I am a 1st-year MIBTP PhD student in Epidemiology at Warwick. Born and bred in Coventry, I completed a First Class Honours Degree in Biological Sciences at the University of Warwick in 2017. An internship at PHE Porton Down, developing an IgG flow cytometry assay to support research into Bordetella pertussis (Whooping cough) developed my interest in disease. My first foray into epidemiology other than lectures came with my first miniproject, working with Dr Michael Tildesley to develop a simple model of Foot-and-Mouth disease in the UK using historic data, and using this to assess different methods of eradication.
In my personal life, I enjoy running, reading, and snooker.
My current research is into modelling Foot-and-Mouth Disease (FMD) in endemic areas. FMD is one of the most important diseases in the world economically, infecting all domesticated cloven-hoofed animals and many wild species and many wild species as well. Areas where FMD is known to be present have greatly reduced access to international livestock markets, and the cost of treatment and control can be prohibitive. Research has tended to focus on epidemic outbreaks of FMD in free areas, due to the simpler assumptions and more comprehensive data.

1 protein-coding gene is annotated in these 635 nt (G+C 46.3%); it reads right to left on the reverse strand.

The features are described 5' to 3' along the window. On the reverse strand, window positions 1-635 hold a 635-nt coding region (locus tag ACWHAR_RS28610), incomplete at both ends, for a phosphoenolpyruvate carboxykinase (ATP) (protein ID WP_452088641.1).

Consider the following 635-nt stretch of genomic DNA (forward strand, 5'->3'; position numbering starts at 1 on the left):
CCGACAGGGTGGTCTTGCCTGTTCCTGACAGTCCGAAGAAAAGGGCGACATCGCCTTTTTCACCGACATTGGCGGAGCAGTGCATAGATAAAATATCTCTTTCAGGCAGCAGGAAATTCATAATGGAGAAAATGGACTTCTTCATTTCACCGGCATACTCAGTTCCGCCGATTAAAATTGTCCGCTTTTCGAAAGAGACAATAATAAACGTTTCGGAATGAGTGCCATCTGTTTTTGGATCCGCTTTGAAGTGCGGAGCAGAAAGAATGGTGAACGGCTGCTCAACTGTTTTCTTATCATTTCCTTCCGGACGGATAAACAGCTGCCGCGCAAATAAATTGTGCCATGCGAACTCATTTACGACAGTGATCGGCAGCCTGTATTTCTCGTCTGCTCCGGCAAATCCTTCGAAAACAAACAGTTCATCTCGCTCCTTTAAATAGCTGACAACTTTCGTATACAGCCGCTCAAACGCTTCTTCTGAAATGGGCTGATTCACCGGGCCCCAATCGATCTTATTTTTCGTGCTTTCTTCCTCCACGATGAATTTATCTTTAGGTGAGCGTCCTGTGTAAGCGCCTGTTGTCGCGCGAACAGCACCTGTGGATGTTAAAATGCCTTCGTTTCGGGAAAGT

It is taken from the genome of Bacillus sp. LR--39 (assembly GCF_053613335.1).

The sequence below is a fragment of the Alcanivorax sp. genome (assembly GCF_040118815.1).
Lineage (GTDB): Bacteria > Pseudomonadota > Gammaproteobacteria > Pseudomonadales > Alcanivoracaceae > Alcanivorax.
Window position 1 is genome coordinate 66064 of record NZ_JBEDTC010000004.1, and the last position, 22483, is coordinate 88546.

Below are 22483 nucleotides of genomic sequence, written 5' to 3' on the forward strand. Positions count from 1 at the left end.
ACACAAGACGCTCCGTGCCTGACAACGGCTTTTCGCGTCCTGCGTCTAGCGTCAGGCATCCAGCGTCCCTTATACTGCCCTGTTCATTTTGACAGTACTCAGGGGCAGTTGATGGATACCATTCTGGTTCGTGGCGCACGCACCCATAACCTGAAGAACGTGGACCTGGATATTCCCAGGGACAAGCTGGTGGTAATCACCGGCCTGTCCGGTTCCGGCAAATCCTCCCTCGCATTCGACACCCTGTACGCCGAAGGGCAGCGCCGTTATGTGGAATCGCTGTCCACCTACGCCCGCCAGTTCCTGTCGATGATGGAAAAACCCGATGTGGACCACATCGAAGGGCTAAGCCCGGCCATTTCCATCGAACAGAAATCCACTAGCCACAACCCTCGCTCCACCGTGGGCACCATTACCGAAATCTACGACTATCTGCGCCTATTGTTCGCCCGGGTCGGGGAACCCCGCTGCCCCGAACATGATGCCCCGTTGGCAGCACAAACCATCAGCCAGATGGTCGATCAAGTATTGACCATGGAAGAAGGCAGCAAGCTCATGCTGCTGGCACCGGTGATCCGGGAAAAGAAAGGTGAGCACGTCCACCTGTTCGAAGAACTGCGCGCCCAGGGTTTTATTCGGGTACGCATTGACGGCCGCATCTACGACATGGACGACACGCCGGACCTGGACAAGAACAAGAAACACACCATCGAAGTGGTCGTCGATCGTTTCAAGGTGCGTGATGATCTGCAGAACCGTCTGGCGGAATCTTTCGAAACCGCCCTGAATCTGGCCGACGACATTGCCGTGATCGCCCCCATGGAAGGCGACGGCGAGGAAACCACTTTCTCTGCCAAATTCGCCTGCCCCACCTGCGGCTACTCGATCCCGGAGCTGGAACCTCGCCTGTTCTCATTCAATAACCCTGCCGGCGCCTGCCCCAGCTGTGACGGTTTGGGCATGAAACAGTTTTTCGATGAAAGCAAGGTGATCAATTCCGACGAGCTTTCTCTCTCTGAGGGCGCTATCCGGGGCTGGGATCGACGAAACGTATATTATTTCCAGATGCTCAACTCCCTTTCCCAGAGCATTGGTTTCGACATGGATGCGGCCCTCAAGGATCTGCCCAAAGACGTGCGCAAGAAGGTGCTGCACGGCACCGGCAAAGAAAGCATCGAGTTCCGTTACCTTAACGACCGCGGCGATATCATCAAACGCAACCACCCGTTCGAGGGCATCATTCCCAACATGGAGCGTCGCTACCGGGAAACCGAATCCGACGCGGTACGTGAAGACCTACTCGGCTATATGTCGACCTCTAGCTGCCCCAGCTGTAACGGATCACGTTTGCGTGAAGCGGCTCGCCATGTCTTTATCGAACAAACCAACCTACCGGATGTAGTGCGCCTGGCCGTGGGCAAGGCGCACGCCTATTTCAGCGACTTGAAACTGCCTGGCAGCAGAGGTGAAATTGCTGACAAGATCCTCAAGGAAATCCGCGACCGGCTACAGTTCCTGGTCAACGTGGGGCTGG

My PhD project is titled "Investigating the efficacy of vaccine strategies in Turkey using a mathematical epidemiological model", begun in October 2018 and supervised by Dr Michael Tildesley and Dr Erin Gorsich. Data are available from the Republic of Turkey which is unusually comprehensive. This data is supporting the development and use of an epidemiological model of FMD in the country, written in C++. The project aims to use the developed model to simulate different vaccination policies and compare them to the current policy on efficacy and cost-effectiveness. The results of the project will help support future decisions on management of the disease.